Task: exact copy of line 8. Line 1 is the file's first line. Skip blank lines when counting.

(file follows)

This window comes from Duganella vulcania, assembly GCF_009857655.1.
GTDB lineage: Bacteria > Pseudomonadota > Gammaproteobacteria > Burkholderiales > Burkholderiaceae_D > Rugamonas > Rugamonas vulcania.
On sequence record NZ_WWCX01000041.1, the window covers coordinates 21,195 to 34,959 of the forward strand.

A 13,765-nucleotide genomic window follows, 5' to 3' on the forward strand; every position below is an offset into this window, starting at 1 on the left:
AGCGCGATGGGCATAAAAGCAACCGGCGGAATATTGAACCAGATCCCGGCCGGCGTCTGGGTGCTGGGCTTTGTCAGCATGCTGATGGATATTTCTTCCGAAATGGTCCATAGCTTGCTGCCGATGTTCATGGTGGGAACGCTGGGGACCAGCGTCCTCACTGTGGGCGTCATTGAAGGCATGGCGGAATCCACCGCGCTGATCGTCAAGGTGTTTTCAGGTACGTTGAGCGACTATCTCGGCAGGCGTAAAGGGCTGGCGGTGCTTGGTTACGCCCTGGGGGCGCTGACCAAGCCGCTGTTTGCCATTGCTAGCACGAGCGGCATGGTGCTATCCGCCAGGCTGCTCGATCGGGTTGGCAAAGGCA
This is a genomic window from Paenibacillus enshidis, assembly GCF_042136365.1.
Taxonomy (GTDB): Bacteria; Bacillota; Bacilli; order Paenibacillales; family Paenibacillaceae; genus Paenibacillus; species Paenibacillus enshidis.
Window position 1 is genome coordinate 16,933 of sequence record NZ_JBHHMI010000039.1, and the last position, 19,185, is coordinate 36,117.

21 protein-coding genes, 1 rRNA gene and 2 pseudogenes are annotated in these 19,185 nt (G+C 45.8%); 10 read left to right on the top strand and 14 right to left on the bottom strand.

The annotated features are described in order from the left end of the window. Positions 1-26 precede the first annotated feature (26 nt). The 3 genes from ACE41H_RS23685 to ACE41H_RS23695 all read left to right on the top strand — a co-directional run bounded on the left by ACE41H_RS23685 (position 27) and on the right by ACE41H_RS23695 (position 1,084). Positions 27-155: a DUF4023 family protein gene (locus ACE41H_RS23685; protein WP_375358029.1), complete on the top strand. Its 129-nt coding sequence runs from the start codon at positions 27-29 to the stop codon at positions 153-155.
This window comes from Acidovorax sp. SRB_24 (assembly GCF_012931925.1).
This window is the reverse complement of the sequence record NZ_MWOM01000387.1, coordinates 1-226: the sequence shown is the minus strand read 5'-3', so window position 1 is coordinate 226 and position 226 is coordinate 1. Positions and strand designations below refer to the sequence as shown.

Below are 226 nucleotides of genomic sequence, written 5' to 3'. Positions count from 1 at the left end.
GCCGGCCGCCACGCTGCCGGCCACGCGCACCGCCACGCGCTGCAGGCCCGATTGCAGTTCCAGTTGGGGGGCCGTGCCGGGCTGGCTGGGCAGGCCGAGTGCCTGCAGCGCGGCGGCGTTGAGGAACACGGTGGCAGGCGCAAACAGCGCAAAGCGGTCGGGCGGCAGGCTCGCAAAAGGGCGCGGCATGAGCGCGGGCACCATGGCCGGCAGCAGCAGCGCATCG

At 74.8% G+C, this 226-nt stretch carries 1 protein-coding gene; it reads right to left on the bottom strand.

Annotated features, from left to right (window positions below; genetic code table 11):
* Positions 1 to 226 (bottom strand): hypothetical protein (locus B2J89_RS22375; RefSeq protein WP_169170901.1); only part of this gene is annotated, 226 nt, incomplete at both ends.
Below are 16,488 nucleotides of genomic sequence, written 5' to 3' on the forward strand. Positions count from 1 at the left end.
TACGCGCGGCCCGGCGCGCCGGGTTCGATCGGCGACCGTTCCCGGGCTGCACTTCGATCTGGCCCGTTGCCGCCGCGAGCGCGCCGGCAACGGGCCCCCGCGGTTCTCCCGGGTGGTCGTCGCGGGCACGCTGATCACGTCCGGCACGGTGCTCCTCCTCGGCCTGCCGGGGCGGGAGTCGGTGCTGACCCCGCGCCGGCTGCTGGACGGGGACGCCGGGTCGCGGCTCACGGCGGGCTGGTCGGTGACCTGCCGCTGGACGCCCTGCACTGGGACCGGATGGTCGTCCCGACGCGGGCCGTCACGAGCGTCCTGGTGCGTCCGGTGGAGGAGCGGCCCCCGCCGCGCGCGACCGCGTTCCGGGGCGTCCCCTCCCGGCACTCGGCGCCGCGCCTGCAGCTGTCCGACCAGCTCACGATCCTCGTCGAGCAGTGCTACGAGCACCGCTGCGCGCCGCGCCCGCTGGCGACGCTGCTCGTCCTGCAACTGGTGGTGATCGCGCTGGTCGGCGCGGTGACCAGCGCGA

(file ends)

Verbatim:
Window position 1 is genome coordinate 16,933 of sequence record NZ_JBHHMI010000039.1, and the last position, 19,185, is coordinate 36,117.